JOIN IN 5.18
Goal: To improve social-relationship skills
Objective(s): The student will demonstrate appropriate skills to join in.
1. Decide if you want to join in.
2. Decide what to say.
3. Choose a good time.
4. Say it in a friendly way. (Goldstein, 1988 p. 167)
Definition: Joining in means becoming part of a group or activity.
Rationale: When you want to join your friends or a group activity, there is an appropriate way to do so. Ignoring your desire to do so causes feelings of exclusion.
• Describe situations in which one might want to join in. Students add to the list, describe skill steps.
• Discuss options if your request is refused.
Model/Role-play with Feedback
Role play situations:
• You ask to join a group game at recess.
• You ask to join a game with parents or brothers and sisters.
• You ask to join an activity at a club or in the neighborhood.
• You sign up for a sports team.
• A group of friends is talking in the hall. Demonstrate how you "join in."
• You have gone to the shopping mall and you see a group of people you know. They are talking in the food area; you are interested in joining them. (Walker and et al, 1988 p. 36 Access)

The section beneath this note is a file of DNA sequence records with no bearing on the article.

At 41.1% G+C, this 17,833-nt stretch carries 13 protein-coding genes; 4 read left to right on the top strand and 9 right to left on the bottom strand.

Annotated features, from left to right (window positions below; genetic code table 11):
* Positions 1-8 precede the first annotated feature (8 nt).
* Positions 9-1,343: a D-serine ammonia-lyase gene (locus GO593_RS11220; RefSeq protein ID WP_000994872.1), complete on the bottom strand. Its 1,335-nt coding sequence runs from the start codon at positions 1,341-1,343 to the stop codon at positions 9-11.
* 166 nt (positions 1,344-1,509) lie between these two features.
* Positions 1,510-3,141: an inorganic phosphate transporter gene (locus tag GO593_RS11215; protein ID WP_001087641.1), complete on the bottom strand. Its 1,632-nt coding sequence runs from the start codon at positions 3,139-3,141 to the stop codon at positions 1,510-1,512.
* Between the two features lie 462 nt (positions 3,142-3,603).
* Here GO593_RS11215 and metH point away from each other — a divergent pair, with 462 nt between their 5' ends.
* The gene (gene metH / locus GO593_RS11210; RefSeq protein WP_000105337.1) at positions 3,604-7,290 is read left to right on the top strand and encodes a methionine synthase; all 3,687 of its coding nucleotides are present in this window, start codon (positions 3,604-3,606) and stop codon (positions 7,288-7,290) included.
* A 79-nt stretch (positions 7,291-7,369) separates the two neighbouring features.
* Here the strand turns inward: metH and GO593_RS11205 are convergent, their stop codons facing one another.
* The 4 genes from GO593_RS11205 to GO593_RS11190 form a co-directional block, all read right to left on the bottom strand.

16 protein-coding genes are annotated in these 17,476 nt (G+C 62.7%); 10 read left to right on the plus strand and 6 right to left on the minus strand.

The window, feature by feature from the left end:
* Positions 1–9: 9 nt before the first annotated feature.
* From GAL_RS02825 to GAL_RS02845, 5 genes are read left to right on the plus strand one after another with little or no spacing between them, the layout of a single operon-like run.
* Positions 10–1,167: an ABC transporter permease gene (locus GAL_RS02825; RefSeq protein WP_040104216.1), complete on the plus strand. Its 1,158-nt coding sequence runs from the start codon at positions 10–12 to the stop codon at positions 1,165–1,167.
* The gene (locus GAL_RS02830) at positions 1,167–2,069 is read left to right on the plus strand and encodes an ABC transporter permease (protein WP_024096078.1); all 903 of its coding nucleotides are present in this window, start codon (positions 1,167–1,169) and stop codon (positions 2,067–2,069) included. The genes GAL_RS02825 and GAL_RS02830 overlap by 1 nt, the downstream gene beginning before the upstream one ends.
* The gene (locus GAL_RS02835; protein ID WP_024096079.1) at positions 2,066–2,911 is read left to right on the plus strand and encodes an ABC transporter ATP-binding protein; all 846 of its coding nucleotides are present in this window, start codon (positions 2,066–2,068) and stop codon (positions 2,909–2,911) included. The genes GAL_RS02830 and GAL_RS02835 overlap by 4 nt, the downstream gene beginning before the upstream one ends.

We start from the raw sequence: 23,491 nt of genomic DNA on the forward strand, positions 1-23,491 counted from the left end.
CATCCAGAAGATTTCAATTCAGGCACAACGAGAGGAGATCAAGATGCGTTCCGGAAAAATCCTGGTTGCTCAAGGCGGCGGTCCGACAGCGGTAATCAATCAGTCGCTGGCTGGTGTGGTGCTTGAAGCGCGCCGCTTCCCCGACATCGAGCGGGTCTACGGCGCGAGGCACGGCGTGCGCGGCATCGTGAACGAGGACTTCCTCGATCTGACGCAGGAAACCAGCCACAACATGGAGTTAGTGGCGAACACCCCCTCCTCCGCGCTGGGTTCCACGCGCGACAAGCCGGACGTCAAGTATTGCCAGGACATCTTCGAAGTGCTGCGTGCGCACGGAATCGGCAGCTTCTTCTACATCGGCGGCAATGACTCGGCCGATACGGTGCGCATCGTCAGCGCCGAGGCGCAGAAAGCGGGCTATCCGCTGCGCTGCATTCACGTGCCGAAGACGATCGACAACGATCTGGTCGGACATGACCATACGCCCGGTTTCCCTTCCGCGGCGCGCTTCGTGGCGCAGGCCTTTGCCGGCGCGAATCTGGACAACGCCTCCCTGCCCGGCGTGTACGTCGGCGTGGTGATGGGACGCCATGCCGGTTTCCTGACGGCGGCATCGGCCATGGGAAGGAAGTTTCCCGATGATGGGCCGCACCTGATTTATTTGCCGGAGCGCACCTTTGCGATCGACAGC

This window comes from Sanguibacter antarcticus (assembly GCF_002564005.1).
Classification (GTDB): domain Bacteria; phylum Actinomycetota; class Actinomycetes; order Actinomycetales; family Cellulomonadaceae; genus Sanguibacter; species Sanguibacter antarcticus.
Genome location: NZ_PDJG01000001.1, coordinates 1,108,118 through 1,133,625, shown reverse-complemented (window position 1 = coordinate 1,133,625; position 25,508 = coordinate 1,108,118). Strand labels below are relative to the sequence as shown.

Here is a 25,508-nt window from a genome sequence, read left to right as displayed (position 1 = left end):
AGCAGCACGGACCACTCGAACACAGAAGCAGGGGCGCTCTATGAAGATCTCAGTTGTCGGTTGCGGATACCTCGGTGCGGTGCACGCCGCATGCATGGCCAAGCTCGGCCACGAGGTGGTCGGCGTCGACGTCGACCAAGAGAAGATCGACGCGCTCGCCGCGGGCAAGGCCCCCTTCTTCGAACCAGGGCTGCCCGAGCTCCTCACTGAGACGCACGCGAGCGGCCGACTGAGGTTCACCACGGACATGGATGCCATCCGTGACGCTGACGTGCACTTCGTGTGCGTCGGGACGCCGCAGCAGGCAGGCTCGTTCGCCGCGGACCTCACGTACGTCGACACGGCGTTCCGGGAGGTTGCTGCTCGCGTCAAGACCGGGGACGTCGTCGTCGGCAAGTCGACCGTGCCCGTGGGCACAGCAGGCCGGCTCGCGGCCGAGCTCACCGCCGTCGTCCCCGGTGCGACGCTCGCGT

• You have gone to a teen sports club meeting in your town. A group that has the same sports interest as yours is meeting in a specific room; you don't know anyone in the group. (Walker and et al, 1988 p. 36-39 Access)
• You have gone to a dance. Several people whom you know slightly are talking near the refreshment area; you would like to join them. (Walker and et al, 1988 p. 36 Access)
• It is noon break at school and a group of students have gathered to talk and eat sack lunches on the school grounds. You also have a sack lunch, but have no one to eat with, and would like to join the group. (Walker and et al, 1988 p. 36 Access)
• Some students are gathered in the hall between classes and you want to join them. (Walker and et al, 1988 p. 36 Access)
Application with Feedback
• Cooperative activity in which students name situations in they want to join in and those which they should join in, distinguishing the difference between joining in and "butting" in, and decide what to do when they want to join in. Rules for cooperative activity are given. (Gajewski and Mayo, 1989 p. 90)
• Quiz. (Gajewski and Mayo 1989 p. 94-95)
• Set up groups in classroom. Purposefully leave some students out. Have them try to join in.
• Seek feedback from cafeteria and playground supervisors about student performance of this skill.
• Encourage each student to set a personal goal of joining one extracurricular activity.